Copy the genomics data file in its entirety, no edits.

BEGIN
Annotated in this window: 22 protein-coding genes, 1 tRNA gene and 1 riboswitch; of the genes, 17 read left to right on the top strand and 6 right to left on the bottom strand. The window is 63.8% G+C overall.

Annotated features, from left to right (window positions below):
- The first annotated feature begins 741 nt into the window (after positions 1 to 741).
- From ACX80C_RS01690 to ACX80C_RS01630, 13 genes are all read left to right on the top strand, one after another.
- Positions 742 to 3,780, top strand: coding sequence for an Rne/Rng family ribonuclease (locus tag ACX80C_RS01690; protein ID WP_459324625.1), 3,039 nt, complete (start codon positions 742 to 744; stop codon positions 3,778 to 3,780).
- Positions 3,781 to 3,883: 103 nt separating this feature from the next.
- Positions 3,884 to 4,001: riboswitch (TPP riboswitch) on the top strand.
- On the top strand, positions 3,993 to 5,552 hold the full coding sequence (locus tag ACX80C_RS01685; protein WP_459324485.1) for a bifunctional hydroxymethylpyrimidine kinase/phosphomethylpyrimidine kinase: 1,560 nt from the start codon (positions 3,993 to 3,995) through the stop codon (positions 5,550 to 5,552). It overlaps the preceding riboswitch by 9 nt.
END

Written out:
Annotated in this window: 22 protein-coding genes, 1 tRNA gene and 1 riboswitch; of the genes, 17 read left to right on the top strand and 6 right to left on the bottom strand. The window is 63.8% G+C overall.

Annotated features, from left to right (window positions below):
- The first annotated feature begins 741 nt into the window (after positions 1 to 741).
- From ACX80C_RS01690 to ACX80C_RS01630, 13 genes are all read left to right on the top strand, one after another.
- Positions 742 to 3,780, top strand: coding sequence for an Rne/Rng family ribonuclease (locus tag ACX80C_RS01690; protein ID WP_459324625.1), 3,039 nt, complete (start codon positions 742 to 744; stop codon positions 3,778 to 3,780).
- Positions 3,781 to 3,883: 103 nt separating this feature from the next.
- Positions 3,884 to 4,001: riboswitch (TPP riboswitch) on the top strand.
- On the top strand, positions 3,993 to 5,552 hold the full coding sequence (locus tag ACX80C_RS01685; protein WP_459324485.1) for a bifunctional hydroxymethylpyrimidine kinase/phosphomethylpyrimidine kinase: 1,560 nt from the start codon (positions 3,993 to 3,995) through the stop codon (positions 5,550 to 5,552). It overlaps the preceding riboswitch by 9 nt.